Follow-up studies of clubfoot patients treated using the Ponseti Method show that children and adults with corrected clubfoot may participate in athletics like anyone else. In fact, there are several well-known athletes that were successfully treated for clubfoot as infants including Troy Aikman (former Dallas Cowboys quarterback), Mia Hamm (professional soccer player), and Kristi Yamaguchi (figure skating gold medalist).

What is metatarsus varus or metatarsus adductus?

A foot deformity called metatarsus varus or metatarsus adductus is often confused with the clubfoot deformity. The metatarsus adductus is a mild turning in of the foot which often corrects by itself. The heel is never in equinus (unyielding plantar flexion). In more severe cases it can be easily corrected with two to three plaster-cast applications. Some doctors believe they have corrected clubfeet when they have corrected metatarsus adductus.

What is the manipulative treatment of clubfoot deformity based on?

The manipulative treatment of clubfoot deformity is based on the inherent properties of the connective tissue, cartilage, and bone, which respond to the proper mechanical stimuli created by the gradual reduction of the deformity. The ligaments, joint capsules, and tendons are stretched under gentle manipulations. A plaster cast is applied after each manipulation to retain the degree of correction and soften the ligaments. The displaced bones are thus gradually brought into the correct alignment with their joint surfaces progressively remodeled yet maintaining congruency. After two months of manipulation and casting the foot appears slightly overcorrected After a few weeks in splints however, the foot looks normal.

Proper foot manipulations require a thorough understanding of the anatomy and kinematics of the normal foot and of the deviations of the tarsal bones in the clubfoot. Poorly conducted manipulations will further complicate the clubfoot deformity. The non-operative treatment will succeed better if it is started a few days or weeks after birth and if the orthopaedist understands the nature of the deformity and possesses manipulative skill and expertise in plaster-cast applications.

What does a foot look like in an adult born with unilateral clubfoot deformities that was treated with the Ponseti Method?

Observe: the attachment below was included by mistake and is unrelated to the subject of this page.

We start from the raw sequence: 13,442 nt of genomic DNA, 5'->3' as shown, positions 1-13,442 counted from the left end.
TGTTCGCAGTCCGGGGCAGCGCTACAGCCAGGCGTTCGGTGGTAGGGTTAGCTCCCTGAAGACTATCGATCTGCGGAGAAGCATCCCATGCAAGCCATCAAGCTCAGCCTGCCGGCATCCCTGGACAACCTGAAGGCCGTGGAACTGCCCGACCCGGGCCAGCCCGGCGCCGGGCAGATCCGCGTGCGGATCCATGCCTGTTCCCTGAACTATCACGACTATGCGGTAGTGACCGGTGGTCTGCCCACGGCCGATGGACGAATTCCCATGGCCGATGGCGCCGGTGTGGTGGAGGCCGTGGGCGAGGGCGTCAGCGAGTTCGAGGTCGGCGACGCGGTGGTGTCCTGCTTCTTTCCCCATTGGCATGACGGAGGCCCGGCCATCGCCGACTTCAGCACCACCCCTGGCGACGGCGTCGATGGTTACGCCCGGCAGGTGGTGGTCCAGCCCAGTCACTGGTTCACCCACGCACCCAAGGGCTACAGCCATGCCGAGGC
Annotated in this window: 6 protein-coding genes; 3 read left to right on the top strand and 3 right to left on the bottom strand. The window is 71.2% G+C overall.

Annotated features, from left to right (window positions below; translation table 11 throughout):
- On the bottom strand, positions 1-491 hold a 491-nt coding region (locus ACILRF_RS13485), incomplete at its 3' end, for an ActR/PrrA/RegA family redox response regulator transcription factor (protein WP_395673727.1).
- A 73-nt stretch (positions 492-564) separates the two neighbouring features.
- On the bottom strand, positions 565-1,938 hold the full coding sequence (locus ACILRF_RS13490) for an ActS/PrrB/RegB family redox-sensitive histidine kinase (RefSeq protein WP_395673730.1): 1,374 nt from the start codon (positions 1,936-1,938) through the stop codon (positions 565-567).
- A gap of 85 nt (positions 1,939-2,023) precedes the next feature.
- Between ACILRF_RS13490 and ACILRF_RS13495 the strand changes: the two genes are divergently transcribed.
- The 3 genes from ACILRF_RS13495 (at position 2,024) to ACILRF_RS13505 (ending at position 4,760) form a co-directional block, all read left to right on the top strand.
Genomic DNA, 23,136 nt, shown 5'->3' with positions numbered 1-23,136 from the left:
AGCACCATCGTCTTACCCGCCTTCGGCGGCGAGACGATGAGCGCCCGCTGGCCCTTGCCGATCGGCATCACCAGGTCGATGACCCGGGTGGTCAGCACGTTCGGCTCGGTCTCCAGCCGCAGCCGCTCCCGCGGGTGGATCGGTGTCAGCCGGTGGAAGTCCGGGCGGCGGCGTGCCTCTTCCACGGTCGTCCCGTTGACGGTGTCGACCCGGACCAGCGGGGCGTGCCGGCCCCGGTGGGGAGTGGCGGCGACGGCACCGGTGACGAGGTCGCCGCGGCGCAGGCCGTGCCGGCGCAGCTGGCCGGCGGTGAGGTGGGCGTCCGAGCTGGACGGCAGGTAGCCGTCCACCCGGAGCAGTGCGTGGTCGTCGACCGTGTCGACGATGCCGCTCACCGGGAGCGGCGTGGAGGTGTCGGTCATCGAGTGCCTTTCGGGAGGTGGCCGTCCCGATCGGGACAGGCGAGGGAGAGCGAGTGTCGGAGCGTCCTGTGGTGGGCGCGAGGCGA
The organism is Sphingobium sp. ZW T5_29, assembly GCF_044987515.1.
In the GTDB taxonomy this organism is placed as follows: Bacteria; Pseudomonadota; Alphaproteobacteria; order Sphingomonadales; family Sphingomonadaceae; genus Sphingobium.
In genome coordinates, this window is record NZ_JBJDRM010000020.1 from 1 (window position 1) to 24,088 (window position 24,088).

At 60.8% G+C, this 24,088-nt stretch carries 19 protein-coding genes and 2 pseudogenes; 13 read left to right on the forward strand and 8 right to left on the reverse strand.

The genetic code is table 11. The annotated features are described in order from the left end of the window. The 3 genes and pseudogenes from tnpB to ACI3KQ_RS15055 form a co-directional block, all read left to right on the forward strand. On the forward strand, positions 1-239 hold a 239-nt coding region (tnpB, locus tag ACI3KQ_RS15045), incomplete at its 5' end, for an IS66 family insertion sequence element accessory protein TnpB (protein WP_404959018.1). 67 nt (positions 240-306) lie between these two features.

In all the patients with unilateral clubfoot, the normal foot was slightly longer (mean 1.3 cm) and wider (mean 0.4 cm) than the clubfoot. The limb lengths, on the other hand, were the same, but the circumference of the leg on the normal side was greater (mean 2.3 cm).

What is the incidence of clubfeet in children where one or two parents are also affected?

When one parent is affected with clubfoot, there is a three to four percent chance that the offspring will also be affected. However, when both parents are affected, the offspring have a 15% chance of developing clubfoot.

Where can I find more information about the Ponseti Method?

The Ponseti Method, which more and more doctors are becoming acquainted with, is described in detail in the book by Dr Ponseti, Congenital Clubfoot. Fundamentals of Treatment (Oxford University Press), 1996. The book (also known as the Green Ponseti Book) is available to download and print (click here to download in English; here to download in Spanish). Chapter 7 covers treatment in-depth.

The printed hardcover copy is available through the Dept. of Orthopaedic Surgery, University of Iowa Hospitals and Clinics, Iowa City, Iowa 52242. Contact Linda O'Connor at 319-467-5107or linda-oconnor@uiowa.edu for ordering information.

 

Another informative publication is "Clubfoot: Ponseti Management" (also known as the Red Ponseti Book) produced by Global-HELP Publications. This is a shorter version of the above manual and it has translations in multiple languages. Visit www.global-help.org for ordering information.